Worry not; ‘warehouse experts’ are on hand

Published 22 August 2008

Posted by Stephen Holmes

Article tagged with: autodesk, autocad, subscription

Organising a busy warehouse should become a lot easier with the deployment of Hyster’s new generation of 3D simulation technology.

The software allows firms to plan out their storehouses virtually and assemble theoretical plans to get the most from their distribution points, creating everything from their shelving units, to the paths used by forklift trucks and even staff.

Robert O’Donoghue, general manager for Hyster’s warehouse products, explains: “Simulation is not an exact science, however it can provide a realistic indication of the viability of various fleet options. Warehouse managers will be able to consider different fleet mix scenarios and develop a good idea of potential pallet throughputs and related costs.”

By inputting key data into the system, with the help of a real-life Hyster ‘warehouse expert’, a series of algorithms based on the known performance parameters of each truck will then illustrate how the warehouse would actually work.

Developing the software with Incontrol Simulation Software BV, it aims to provide the most accurate representation of warehousing operations available. O’Donoghue continues: “We developed the software based on our significant experience of what actually happens in warehouse operations. It was important to make sure that we included all available information to provide an accurate picture of how a materials handling fleet would perform.”

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‘Flexible Software Delivery’ becomes Autodesk’s buzzword of the week

Published 21 August 2008

Posted by Stephen Holmes

Article tagged with:

Cleverly upgrading their subscriber services in the same week that Solidworks have managed to anger some of their customers, AutoCAD’s new two-pronged delivery system should have software updates into the eager hands of designers quicker and with less fuss.

In the same way that Microsoft Office gives you the option to upgrade when new feature packs are available, AutoCAD products now promise customers earlier access to new features, delivered on demand.

Subscription bonus packs containing new software features are currently available through the AutoCAD subscription centre, and are to be released on a regular basis. Meanwhile product updates will be automatically delivered to all licensed users, giving access to updated patches and fixes.

Subscription accounts for around three-quarters of AutoCAD users, and with this easier way of picking and choosing the upgrades you want it should make the most of Autodesk’s vision of a truly customisable software.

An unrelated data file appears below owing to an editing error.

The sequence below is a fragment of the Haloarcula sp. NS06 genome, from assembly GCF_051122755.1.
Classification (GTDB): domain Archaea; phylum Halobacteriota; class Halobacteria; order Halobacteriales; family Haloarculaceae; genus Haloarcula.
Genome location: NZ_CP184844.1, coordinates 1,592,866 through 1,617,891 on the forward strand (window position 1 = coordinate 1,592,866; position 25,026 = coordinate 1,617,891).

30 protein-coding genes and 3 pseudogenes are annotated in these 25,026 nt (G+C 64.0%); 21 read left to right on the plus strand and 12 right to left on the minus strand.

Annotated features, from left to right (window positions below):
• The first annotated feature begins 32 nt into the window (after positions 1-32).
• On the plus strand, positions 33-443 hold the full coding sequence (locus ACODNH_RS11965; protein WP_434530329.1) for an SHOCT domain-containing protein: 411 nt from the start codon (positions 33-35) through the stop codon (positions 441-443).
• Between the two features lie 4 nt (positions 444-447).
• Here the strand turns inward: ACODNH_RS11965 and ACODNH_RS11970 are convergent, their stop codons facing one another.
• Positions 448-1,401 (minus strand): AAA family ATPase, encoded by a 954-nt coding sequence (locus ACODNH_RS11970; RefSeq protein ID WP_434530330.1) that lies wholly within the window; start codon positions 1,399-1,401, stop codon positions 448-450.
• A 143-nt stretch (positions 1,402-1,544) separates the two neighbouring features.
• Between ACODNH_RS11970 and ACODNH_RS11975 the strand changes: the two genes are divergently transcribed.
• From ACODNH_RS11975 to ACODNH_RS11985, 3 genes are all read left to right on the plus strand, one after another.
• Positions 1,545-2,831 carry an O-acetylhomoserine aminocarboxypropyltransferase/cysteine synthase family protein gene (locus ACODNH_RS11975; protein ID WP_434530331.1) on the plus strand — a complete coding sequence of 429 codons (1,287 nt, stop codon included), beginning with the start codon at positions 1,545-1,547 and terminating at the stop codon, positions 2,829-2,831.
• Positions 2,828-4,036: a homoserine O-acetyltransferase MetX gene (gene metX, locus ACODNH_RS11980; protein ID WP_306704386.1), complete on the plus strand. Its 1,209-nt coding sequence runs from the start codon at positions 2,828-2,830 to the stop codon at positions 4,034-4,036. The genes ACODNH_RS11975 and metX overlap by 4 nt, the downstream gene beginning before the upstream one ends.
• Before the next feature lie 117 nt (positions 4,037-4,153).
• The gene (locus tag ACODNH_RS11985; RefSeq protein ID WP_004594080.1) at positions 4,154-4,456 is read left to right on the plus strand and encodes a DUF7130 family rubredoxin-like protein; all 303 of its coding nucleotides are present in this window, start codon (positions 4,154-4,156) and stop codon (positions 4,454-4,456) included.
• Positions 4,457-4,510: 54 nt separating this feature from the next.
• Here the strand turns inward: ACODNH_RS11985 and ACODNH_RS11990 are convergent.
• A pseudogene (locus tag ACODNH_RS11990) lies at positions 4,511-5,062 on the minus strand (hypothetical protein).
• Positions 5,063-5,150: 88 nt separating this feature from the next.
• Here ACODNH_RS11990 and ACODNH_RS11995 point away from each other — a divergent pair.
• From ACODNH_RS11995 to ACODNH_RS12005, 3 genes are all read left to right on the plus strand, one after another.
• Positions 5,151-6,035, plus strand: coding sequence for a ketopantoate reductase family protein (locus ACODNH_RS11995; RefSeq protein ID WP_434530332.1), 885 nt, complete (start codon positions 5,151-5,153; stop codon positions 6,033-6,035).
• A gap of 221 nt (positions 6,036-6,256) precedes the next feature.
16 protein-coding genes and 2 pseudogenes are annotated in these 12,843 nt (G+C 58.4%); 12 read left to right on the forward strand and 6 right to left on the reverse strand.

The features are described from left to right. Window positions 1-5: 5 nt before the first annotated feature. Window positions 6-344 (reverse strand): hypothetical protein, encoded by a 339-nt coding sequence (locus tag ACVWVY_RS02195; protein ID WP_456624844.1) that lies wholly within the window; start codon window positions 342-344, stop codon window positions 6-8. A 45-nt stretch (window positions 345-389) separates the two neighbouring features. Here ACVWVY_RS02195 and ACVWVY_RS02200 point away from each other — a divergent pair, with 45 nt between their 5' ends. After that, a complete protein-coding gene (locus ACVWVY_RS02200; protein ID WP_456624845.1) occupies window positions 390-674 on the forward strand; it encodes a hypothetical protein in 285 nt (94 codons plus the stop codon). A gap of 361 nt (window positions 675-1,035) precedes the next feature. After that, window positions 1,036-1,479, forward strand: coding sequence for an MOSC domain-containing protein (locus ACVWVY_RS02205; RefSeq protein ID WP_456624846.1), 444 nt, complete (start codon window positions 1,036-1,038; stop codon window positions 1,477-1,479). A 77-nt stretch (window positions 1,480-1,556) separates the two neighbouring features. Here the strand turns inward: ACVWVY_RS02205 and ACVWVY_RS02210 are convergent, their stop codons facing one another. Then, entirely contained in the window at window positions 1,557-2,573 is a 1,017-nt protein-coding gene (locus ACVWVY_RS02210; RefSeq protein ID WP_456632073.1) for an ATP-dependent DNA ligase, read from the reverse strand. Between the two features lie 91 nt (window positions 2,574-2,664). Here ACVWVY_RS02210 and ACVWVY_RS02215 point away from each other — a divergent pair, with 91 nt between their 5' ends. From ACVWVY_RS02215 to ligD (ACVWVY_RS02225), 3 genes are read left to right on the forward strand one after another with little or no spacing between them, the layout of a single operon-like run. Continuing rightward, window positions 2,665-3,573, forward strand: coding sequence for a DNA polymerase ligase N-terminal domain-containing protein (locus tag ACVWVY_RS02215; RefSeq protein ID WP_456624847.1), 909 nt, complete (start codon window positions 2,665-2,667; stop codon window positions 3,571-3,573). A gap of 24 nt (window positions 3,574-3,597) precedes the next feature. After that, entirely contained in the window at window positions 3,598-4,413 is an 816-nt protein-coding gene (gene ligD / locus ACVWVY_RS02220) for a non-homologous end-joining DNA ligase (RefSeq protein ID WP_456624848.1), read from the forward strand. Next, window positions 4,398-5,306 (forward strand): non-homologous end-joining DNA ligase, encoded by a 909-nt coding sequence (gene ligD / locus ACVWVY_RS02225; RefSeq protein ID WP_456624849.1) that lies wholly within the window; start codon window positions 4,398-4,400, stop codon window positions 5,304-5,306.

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Photoview 360 gets competitive

Published 21 August 2008

Posted by Stephen Holmes

Article tagged with: solidworks, photoview 360

As the Solidworks marketing machine for Photoview 360 continues to build up steam, having already announced a preview version available for download, a new contest for early users has opened.

The competition, which closes on September 5, offers the lucky winner not only “the fame and recognition of having your image posted to our gallery,” but they will also, “send you an item from our catalog of Solidworks promotional items.” Yes, you too could be the darling of the Solidworks user forums as you sip coffee from your official Solidworks mug.

On a brighter note, the contest rules allow entrants to stamp their entry with their name, products used or a company logo. All types of images are welcome, from architectural renderings, product shots, and engineering visualizations, to graphic design, game development, broadcast or film.

Entries must be posted onto the Photoview discussion thread and created using Photoview 360 only.

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Plastic fantastic

Published 18 August 2008

Posted by Stephen Holmes

Article tagged with: inventor, plastic features technology

A nifty preview of Inventor’s Plastic Features Technology has been offered up on Autodesk Labs, giving users the chance to experiment with new technologies for simpler plastic product design.

Designers and engineers alike will be able to create thin-walled plastic parts as design tools simplify the addition of features like grills, bosses, snaps, and lips to a design.

The release comes as a result of Autodesk’s work over the last few years to strengthen their position in plastics, what Robert “Buzz” Kross, senior vice president of Autodesk Manufacturing Solutions, has called “one of the fastest-growing engineering materials.”

By acquiring PlassoTech last year Autodesk have added advanced product simulation technology and Moldflow injection moulding simulation technology to Inventor’s armoury.

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NVIDIA launches GPU based ray tracing at Siggraph

Published 14 August 2008

Posted by Al Dean

Article tagged with: visualisation, nvidia, gpu, showcase, ray tracing.